Believe or not, Jimmy Graham—after being selected as a second- or third-round pick in fantasy drafts following a breakout 2011 season for the New Orleans Saints—might actually be a buy-low candidate for fantasy owners.
Who saw that one coming?
Now, let's get one thing straight—if you own Graham, you absolutely shouldn't trade him right now. I still think he's one of the two best tight ends in football and the sort of player who will give you WR1 numbers at the fickle tight end position once he gets healthy.
Besides, people like me will be trying to get him for less than his market worth. Hold on to him if you've got him.
But if you want him, now's the time to strike.
Graham is out this week, and some folks may be losing their patience on a player they paid so high on. If you apply a bit of tactical psychology, you may be able to convince those owners it's time to depart with the tight end.
Remind them that he hasn't had double-digit fantasy points since Week 2. Make mention of the fact that he's either been a non-factor or completely unavailable to them the past three weeks (yes, use the Saints bye week and his current injury to your advantage).
Play on the fact that he could be injury-prone, even though we don't really have any proof of that. Use words like "disappointment" and "over-drafted." Lament the demise of the Saints in general. Note how unpredictable tight ends are in general, using Vernon Davis' no-catch effort against the Seattle Seahawks on Thursday night.
And hey, maybe even splash in the phrase "one-year wonder" here and there for good measure.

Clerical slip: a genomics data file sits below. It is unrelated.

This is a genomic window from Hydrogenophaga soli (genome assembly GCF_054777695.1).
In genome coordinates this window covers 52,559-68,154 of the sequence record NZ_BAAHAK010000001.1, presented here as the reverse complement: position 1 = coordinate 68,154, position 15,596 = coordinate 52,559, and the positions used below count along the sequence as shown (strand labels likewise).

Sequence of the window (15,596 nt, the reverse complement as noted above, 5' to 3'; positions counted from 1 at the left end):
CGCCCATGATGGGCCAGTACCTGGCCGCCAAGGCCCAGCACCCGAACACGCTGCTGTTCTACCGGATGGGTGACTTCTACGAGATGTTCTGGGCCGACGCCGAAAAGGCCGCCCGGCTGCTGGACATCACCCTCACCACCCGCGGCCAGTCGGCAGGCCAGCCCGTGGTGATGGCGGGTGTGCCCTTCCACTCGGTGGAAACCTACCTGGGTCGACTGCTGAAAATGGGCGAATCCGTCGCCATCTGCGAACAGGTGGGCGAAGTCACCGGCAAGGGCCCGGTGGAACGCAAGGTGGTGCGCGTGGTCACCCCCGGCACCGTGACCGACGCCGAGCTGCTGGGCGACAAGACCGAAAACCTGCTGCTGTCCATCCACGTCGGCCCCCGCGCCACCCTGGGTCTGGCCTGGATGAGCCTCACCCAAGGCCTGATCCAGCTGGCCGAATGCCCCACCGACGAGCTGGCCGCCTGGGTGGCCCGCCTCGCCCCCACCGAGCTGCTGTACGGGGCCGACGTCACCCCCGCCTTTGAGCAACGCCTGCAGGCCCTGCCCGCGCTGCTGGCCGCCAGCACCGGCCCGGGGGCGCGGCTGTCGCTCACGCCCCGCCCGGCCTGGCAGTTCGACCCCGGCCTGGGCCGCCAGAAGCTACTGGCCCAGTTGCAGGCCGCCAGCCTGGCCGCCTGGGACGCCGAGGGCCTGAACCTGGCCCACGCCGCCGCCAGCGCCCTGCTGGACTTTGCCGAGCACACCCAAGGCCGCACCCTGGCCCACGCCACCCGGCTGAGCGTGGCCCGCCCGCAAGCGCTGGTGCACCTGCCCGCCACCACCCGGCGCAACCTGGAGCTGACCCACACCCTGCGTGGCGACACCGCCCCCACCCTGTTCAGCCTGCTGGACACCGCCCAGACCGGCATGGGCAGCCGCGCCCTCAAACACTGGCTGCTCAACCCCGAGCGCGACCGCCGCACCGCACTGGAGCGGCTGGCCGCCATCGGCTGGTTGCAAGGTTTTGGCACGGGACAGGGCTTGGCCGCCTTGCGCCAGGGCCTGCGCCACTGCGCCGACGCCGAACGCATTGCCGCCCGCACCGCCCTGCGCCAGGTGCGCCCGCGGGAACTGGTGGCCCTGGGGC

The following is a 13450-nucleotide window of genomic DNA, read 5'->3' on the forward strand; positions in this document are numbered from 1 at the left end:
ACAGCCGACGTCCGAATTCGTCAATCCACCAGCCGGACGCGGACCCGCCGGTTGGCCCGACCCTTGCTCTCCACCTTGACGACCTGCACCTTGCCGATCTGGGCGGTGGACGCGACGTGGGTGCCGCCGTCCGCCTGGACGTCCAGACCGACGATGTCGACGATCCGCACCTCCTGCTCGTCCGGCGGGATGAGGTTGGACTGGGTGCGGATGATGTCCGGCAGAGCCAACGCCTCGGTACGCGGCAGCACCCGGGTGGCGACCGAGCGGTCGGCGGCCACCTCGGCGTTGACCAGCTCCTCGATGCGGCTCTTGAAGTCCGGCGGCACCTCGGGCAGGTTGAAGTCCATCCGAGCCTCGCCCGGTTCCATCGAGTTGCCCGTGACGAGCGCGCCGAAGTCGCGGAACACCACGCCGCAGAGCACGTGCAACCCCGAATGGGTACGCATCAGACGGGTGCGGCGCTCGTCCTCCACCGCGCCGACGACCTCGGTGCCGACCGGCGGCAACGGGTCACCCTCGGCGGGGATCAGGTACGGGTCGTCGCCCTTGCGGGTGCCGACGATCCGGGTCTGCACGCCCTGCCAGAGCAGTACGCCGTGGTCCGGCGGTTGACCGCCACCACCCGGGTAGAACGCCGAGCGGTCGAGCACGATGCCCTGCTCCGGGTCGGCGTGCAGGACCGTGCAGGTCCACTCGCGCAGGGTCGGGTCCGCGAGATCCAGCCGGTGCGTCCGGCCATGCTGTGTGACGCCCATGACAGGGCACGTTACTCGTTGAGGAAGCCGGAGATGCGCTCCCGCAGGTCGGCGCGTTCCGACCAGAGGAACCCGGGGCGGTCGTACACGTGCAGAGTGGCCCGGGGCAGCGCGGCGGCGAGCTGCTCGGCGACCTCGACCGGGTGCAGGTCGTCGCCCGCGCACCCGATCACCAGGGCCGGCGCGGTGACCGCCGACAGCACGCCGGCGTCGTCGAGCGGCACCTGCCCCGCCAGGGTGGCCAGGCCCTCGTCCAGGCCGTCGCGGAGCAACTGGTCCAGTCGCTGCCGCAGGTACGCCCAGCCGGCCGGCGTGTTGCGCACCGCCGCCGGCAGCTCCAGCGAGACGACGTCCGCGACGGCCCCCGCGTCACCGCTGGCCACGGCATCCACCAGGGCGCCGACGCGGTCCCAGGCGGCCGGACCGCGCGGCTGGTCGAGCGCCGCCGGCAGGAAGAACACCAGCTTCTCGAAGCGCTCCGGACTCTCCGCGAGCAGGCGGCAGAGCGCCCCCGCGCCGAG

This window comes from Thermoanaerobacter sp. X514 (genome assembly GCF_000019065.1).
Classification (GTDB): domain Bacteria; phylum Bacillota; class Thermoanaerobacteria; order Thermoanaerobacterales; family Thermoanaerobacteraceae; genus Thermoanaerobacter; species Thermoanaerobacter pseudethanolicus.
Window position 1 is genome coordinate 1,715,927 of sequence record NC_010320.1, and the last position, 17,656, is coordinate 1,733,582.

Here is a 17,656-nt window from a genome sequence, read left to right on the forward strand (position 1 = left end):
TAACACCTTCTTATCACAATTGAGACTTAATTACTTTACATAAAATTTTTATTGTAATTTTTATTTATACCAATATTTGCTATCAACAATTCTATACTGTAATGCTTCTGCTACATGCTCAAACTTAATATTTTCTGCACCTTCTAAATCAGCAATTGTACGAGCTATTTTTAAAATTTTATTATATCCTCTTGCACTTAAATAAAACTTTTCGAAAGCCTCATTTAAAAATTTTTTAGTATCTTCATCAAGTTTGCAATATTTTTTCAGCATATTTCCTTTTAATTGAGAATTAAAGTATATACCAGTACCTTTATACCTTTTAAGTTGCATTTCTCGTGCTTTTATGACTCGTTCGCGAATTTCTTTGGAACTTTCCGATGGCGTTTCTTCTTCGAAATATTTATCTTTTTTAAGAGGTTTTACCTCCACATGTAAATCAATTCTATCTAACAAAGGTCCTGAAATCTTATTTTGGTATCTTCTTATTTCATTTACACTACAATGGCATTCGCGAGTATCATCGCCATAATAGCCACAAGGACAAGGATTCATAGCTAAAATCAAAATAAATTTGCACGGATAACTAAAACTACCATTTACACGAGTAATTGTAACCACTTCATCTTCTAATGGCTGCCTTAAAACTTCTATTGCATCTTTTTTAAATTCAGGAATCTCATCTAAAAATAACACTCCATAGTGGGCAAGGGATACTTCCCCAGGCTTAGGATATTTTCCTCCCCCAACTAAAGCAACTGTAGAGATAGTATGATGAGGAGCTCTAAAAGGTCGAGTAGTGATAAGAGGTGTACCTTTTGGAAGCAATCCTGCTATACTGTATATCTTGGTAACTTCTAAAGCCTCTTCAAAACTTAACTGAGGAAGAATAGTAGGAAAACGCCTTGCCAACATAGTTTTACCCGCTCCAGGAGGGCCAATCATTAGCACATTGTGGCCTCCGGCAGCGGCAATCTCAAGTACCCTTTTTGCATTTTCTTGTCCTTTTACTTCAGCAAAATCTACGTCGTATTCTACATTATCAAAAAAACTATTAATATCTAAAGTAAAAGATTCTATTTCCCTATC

Now, don't lay it on too thick. If you reek of desperation, your "concerns" about Graham—and subsequent reluctance to pay a high price to land him—will reek of a ploy. Opposing owners will wonder why you want him so badly if you value him so lowly.
But you'll just say you want another tight end to play matchups with from week-to-week. You'll say that even though he may not be a top option anymore—he actually is, but they don't need to know that—he's still better than what you've got on your roster.
You're the desperate one, and Graham is just one of the players you've been inquiring about. Remind them that if he's going to come at such an expense, there are other tight ends you can easily turn to.
The truth about Graham is that he's just fine, and savvy owners know that. Take away Week 5 against the San Diego Chargers, when he sprained his ankle, and Graham has at least 7.6 fantasy points in standard-scoring leagues each game he's played.
Save for Drew Brees, Graham is the most consistent performer from a fantasy perspective on the Saints, largely because he's become one of Brees' most trusted targets.
But people are impatient, and three weeks is a long time to receive no production from a player. If nothing else, you can sow the seeds of doubt in Graham's owner. Then, if he returns from injury and has a mediocre outing—or misses yet another game—you can say "I told you so" and make your move again.
All's fair in love, war and fantasy football trades. If ever there was a time to start making inquires about Graham and potentially buying low, now is probably that time.